Resolved: nVidia NIC problems with Realtek HD audio in Vista

I’ve written before about my nVidia NIC problems and I’ve tentatively fixed things:  the nVidia NIC driver and the Realtek HD chipset driver apparently have a conflict, resolved by an update of both the NIC driver and the Realtek driver.

Here’s the background:  I have an MSI K9N Neo-F Athlon 64 motherboard.  This board has an nVidia chipset, the 550 series.  Like almost all nVidia boards, it has an onboard NIC, in this case a gigabit NIC.  It also has a Realtek HD audio chipset, which is important to the story.  nVidia doesn’t bundle any particular audio chipset with its chips, so the problem is very dependent on what audio chip goes on the motherboard.  MSI uses Realtek for this and many of its AMD-based boards.

In Vista Business, I was able to use the NIC with the Vista drivers "out of the box", the ones included in Vista itself.  I wanted to get new Vista drivers.   But ever since I’ve had Vista, I could never get the nVidia-provided NIC drivers to work.   The network connection would be disabled, and the only way I could restore my network was to roll back to the original driver included in Vista.  

The (then-new) driver would only work in safe mode with networking.  This tipped me off that perhaps there was a conflict with another driver, probably audio since sound is not on in safe mode.

When the system was run normally, Device Manager reported that the NIC was working, meaning just that the driver loaded and started without error.  But when I tried to change settings such as duplex, or when I tried to roll back to the previous driver, the system would hang.  This also implied a conflict of some kind.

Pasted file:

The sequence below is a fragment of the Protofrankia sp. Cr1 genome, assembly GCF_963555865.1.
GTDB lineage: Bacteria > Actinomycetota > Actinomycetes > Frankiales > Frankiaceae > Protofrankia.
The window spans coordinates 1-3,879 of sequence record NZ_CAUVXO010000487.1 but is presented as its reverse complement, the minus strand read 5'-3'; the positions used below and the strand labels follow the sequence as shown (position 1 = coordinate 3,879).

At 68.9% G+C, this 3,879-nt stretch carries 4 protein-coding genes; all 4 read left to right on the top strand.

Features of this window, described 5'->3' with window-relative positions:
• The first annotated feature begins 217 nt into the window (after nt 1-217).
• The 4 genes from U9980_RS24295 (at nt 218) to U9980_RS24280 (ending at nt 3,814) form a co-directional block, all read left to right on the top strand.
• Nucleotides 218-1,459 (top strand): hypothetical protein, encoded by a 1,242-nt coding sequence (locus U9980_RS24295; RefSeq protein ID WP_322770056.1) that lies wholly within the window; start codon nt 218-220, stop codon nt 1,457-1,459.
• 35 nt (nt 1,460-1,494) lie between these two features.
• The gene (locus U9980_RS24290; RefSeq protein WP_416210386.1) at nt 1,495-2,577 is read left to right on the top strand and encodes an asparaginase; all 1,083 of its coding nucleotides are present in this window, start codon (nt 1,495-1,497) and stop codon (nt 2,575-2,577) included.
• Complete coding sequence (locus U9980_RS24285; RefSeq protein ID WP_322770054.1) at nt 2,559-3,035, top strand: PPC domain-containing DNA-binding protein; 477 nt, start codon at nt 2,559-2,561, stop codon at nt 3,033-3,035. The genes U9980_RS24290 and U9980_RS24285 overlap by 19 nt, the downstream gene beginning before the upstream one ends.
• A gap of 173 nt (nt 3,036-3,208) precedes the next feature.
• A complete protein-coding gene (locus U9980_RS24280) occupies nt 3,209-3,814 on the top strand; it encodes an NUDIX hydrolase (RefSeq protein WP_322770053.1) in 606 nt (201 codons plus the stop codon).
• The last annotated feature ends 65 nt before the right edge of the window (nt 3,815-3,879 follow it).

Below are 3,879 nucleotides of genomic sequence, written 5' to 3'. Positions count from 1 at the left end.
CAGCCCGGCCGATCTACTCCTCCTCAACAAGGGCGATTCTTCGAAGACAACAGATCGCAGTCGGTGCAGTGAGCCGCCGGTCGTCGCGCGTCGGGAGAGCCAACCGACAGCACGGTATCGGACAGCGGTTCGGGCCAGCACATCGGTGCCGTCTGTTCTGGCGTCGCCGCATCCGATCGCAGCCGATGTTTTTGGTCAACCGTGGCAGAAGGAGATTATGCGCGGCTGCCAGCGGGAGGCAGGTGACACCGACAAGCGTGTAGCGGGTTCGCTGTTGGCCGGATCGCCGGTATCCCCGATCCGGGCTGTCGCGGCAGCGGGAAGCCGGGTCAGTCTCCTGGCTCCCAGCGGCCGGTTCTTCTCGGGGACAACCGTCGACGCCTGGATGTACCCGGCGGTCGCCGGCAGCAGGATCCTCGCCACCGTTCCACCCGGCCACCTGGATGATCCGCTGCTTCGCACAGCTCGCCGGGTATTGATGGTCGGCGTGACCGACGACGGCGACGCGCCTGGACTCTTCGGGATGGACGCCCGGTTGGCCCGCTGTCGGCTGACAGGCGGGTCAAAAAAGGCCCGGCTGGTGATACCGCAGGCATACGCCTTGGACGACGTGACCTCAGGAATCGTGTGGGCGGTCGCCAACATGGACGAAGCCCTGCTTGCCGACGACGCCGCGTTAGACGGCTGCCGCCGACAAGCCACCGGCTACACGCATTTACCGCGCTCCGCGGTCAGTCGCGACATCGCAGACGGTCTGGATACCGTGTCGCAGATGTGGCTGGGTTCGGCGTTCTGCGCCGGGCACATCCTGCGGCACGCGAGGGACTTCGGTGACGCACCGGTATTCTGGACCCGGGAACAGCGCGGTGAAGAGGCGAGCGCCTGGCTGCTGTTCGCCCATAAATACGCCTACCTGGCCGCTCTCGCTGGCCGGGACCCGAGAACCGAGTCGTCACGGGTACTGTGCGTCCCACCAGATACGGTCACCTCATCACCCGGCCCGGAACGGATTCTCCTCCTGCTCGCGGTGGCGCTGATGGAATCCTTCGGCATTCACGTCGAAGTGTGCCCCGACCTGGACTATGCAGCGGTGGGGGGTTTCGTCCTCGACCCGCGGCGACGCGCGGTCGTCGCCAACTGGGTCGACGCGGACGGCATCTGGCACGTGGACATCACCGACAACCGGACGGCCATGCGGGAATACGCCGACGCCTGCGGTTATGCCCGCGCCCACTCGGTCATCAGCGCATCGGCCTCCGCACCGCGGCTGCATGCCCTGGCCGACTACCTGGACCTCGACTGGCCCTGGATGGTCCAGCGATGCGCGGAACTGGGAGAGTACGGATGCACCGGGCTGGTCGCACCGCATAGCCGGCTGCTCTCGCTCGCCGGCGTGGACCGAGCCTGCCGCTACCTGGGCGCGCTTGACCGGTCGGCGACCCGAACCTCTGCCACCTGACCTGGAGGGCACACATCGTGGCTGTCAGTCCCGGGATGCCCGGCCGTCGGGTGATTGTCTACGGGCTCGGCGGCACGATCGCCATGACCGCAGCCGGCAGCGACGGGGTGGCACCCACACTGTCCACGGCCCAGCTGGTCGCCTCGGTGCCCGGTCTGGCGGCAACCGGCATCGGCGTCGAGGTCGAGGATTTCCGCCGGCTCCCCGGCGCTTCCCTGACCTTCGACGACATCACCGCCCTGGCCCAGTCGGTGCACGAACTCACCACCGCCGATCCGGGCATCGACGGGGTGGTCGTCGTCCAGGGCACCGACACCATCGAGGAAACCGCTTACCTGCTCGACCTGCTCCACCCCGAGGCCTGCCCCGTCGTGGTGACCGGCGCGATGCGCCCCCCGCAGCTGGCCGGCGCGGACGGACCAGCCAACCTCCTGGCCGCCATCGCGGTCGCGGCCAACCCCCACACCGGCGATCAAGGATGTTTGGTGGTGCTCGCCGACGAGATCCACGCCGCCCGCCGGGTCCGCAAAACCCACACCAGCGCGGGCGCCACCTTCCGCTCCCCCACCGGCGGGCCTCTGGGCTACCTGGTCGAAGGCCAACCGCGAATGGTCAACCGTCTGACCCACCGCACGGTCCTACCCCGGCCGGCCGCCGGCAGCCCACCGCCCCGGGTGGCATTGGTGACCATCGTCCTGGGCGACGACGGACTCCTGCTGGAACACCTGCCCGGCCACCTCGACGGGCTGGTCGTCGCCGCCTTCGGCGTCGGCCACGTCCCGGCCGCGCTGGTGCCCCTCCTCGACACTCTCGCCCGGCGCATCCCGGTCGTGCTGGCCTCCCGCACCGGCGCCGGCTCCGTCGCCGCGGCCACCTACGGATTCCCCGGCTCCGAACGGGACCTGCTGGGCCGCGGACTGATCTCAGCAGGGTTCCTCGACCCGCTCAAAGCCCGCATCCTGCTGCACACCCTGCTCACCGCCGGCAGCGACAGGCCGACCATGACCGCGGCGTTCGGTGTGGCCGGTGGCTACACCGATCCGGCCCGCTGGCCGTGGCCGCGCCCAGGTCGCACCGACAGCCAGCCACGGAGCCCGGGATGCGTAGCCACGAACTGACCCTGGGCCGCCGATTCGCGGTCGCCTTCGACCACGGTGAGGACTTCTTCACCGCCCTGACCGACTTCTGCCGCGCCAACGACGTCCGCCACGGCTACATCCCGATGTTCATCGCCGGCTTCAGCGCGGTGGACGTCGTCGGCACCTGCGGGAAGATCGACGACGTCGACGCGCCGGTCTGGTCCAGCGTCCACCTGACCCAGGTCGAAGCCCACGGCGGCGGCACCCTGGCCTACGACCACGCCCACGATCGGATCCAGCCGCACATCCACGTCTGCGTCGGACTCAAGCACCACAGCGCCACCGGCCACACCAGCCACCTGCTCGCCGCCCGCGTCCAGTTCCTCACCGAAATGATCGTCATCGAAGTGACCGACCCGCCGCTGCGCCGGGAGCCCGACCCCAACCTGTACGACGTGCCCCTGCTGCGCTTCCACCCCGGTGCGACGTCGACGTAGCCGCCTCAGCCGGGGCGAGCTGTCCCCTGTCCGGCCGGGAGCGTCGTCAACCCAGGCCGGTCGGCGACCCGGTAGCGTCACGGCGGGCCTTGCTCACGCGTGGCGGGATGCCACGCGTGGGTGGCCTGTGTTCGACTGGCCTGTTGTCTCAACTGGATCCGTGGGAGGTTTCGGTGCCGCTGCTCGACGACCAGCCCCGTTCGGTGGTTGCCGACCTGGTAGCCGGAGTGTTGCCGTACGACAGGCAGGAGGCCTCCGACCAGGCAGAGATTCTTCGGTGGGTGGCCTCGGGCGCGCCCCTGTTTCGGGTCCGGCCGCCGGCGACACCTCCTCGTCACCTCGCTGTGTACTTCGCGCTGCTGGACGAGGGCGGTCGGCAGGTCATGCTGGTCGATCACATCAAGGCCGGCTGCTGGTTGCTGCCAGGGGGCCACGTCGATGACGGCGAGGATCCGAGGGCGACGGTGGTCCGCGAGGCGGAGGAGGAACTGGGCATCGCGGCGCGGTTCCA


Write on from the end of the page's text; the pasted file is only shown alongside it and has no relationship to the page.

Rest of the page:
I ran many tests with various combinations of drivers.  I had suspected the audio driver from the start, but I was never able to conclusively prove that.  The NIC driver would sometimes work properly with the audio driver and sometimes not.

nVidia drivers have had frustrating, well-known, teething problems under Vista.  Their RAID drivers did not work out of the box, and their other drivers were not well-performing.  The nVidia disk drivers that came with Vista weren’t optimized at all, and between crashes, were not especially fast.

(My video card is an nVidia product as well, but it’s not been a factor at all in my driver troubles.  nVidia did resolve their disk driver problems and eventually, they published a very good driver on Windows Update that fixed my disk problems, after I had to swap a cable.)

My NIC problems persisted, even after I swapped the network cable for a new one and replaced my 10/100 switch that makes up my network with a Zyxel gigabit switch.

I had had to update my audio drivers;  I was running the driver that came with Vista and couldn’t get it to recognize my line input.  I regularly feed the audio from my various ham radios to do things like decode packet and RTTY through my sound card.  I got the latest driver from Realtek, all went well.

Later on, I did my usual routine check through Windows Update to get updates that weren’t on my WSUS server (my SBS box), and noted a new NIC driver. 

I was expecting the worst.  Windows Update drivers have had a bad reputation for installing themselves on servers, through inattentive sysadmins who leave automatic-update settings at their defaults, and then dying horribly.  I was so not looking forward to a system down situation, but I knew my computer well and knew I could get it running again if I had to.

I installed the NIC driver and it worked.  Power down, power up, still worked!  Powered down and turned off the power supply, turned it on and powered up:  still worked. 

It’s been three days and no problems noted.  I conclude that my problem must have resolved itself.  I’ll never know for sure, but I believe there may have been a race condition between the NIC driver and the Realtek when the system was booted and both devices were initialized.

With all the anti-Vista memes running around out of control, I’m very happy to close the book on this problem on a positive note!

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